Seasonal affective disorder (SAD) may be a kind of depression that is associated with changes in seasons unhappy begins and ends at regarding constant times each year. If you are like the general public with unhappy, your symptoms begin within the fall and continue into the winter months, sapping your energy and creating you're feeling moody. Less often, unhappy causes depression within the spring or early summer.
SAD becomes depressed in the winter, because of a phase delay in circadiacrhythms relative to the sleep/wake cycle. Seasonal mood symptoms suggest that genetic aberrations may underlie the various abnormalities, which cause SAD symptoms. Melatonin secretion occurs later in the night, Feel sad, grumpy, moody, or anxious, Lose interest in your usual activities, Eat more and crave carbohydrates, such as bread and pasta, Gain weight, Sleep more but still feel tired, Have trouble concentrating.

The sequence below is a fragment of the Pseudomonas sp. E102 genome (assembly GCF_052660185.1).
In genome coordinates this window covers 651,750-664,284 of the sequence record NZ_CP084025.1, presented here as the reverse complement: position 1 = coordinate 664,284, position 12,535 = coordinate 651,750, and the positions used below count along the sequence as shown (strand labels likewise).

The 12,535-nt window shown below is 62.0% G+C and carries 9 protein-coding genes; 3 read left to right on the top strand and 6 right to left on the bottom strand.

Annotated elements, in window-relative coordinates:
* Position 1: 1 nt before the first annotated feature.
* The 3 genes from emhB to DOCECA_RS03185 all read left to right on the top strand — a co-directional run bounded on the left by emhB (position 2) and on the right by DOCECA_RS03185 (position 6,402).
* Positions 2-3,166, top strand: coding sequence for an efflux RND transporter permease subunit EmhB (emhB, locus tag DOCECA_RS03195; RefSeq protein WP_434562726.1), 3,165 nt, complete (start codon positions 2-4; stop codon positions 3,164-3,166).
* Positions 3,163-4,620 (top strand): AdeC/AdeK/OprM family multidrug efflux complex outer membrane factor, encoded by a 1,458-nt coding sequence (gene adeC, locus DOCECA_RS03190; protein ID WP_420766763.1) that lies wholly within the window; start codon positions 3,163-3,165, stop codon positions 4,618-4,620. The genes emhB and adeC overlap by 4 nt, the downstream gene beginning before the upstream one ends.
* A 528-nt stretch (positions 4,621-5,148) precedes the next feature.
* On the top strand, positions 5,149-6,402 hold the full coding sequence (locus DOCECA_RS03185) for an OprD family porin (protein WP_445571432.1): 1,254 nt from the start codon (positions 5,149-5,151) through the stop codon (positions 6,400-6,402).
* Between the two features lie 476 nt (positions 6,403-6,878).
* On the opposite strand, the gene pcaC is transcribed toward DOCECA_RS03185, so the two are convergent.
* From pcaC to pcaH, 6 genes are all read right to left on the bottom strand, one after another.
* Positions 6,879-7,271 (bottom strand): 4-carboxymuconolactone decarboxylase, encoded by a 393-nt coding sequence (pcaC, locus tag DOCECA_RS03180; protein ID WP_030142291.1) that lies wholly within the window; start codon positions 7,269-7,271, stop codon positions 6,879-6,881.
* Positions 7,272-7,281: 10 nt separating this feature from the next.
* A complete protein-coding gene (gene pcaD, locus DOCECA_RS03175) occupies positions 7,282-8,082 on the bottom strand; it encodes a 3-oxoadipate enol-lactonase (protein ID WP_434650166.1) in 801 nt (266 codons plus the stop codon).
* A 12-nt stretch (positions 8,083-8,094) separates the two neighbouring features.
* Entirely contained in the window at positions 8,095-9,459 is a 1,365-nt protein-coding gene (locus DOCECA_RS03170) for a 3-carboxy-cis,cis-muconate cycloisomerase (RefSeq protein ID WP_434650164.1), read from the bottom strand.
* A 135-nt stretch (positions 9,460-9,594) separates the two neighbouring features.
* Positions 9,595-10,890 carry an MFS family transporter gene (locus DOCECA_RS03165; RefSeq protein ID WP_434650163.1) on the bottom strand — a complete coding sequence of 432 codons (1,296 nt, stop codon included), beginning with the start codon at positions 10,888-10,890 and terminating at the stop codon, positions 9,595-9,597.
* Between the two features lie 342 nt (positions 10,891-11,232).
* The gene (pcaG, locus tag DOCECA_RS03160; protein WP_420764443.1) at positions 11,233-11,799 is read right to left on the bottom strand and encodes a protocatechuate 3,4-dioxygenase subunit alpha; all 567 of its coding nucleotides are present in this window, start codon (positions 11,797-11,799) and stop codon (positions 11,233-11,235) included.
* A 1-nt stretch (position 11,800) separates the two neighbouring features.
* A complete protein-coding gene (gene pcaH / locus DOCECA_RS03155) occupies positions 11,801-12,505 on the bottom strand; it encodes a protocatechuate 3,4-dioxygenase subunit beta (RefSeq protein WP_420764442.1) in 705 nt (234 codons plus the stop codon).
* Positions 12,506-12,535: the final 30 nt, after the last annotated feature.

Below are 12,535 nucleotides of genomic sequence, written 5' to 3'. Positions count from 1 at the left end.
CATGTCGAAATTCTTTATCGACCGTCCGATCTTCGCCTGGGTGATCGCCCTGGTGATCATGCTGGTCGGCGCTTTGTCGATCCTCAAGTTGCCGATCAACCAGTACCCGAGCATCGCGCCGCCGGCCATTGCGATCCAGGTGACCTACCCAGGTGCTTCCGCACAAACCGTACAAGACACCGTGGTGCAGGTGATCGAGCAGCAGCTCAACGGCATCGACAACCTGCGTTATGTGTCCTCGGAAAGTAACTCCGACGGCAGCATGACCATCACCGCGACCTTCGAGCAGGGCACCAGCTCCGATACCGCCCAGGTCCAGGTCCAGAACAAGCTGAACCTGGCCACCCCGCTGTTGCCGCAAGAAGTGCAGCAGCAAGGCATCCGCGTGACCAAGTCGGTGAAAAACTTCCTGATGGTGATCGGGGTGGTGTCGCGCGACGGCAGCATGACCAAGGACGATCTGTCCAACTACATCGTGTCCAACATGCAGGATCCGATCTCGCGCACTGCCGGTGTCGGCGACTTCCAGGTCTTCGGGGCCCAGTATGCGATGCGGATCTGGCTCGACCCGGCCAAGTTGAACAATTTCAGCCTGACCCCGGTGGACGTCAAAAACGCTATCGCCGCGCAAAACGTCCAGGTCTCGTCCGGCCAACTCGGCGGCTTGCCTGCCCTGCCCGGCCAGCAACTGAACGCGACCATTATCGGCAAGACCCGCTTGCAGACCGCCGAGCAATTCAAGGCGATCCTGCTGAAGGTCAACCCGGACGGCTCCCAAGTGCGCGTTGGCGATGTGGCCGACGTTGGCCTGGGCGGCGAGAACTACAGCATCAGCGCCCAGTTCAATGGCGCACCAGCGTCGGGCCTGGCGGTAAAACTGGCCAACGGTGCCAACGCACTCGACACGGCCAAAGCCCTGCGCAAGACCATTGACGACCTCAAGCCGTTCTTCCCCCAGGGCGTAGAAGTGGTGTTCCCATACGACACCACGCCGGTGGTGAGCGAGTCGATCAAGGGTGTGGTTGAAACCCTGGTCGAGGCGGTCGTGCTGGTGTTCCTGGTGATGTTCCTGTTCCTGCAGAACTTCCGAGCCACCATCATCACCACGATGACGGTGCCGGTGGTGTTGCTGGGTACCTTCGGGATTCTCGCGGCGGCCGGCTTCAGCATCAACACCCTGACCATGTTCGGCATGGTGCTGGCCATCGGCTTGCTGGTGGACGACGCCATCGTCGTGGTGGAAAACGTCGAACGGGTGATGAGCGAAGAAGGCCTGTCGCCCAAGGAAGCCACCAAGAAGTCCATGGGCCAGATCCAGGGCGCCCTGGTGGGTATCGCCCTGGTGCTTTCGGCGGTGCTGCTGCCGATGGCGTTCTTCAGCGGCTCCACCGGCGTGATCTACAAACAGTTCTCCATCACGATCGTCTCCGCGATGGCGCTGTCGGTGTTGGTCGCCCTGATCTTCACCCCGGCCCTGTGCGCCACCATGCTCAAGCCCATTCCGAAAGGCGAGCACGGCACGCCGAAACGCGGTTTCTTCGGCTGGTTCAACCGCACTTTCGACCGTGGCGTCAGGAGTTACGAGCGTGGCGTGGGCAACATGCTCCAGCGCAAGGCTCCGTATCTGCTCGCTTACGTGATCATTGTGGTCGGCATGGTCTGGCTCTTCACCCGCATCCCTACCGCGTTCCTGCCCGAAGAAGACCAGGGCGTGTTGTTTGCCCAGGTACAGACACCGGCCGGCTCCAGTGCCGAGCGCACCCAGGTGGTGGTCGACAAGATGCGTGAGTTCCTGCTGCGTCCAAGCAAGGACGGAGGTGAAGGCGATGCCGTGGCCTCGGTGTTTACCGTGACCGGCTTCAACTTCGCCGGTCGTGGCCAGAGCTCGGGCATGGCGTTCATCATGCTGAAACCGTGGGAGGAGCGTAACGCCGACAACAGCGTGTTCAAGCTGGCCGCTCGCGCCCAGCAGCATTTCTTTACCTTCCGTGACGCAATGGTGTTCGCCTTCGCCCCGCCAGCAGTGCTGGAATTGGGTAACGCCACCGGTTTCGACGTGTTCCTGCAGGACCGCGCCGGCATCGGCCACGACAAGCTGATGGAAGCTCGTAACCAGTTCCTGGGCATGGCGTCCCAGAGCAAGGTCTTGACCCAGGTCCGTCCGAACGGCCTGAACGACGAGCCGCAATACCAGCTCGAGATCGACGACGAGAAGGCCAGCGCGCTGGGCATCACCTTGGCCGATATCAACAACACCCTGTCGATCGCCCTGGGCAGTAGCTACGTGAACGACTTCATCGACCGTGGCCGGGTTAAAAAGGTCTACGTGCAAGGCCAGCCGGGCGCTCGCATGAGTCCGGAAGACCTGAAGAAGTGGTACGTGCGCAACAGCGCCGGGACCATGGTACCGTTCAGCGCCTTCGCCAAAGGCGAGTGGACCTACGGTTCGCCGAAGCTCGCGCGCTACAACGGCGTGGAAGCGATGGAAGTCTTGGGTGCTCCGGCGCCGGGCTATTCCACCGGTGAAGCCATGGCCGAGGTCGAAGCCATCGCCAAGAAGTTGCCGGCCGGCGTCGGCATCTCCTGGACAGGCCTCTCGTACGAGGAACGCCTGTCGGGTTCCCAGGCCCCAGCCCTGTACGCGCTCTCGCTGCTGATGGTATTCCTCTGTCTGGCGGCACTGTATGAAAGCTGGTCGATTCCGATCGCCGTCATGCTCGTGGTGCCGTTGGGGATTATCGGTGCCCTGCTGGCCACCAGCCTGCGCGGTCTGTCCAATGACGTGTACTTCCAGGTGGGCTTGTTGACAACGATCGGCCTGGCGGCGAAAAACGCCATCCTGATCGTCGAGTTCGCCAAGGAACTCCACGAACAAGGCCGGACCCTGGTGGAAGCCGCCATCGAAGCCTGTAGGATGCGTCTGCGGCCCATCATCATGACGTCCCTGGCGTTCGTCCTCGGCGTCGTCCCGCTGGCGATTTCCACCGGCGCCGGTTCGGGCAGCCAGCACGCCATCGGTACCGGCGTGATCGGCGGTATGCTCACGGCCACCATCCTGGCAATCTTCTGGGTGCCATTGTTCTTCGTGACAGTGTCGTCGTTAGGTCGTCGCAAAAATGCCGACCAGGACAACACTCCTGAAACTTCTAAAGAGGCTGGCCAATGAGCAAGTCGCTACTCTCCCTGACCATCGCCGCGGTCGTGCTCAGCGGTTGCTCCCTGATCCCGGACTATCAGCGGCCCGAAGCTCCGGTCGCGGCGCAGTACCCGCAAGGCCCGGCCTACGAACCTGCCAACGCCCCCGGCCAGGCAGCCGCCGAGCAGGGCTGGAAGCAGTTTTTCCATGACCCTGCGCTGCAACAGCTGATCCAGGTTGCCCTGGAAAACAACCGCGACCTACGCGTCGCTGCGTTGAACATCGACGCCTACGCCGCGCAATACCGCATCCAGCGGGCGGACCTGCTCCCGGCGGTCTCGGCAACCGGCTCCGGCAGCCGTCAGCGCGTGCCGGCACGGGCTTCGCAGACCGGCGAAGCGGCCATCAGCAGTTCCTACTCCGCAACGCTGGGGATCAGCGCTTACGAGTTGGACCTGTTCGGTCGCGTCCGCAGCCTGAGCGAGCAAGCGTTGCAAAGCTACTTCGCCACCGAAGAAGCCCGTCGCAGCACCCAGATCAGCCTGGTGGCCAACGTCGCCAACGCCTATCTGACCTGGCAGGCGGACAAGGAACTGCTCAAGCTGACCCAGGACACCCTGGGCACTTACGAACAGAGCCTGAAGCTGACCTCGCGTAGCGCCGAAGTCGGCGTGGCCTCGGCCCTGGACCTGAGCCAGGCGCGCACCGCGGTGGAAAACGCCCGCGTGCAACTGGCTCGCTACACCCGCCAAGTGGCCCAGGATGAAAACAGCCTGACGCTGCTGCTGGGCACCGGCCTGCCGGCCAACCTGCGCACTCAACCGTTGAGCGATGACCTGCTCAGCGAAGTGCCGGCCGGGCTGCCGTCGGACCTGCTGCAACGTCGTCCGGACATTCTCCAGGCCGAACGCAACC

The prevalence estimates of SAD across 20 retrospective studies varied from 0% to 4.7%. All prospective population studies, except one, find seasonal variations in mood, depressive symptoms usually peaking in winter. SAD was more prevalent at higher northern latitudes, but the prevalence varied across ethnic groups. SAD has also been identified in children and adolescents. Seasonal exacerbations and remissions are not limited to mood disorders; it has also been found in bulimia nervosa, anxiety disorders and other psychiatric illnesses.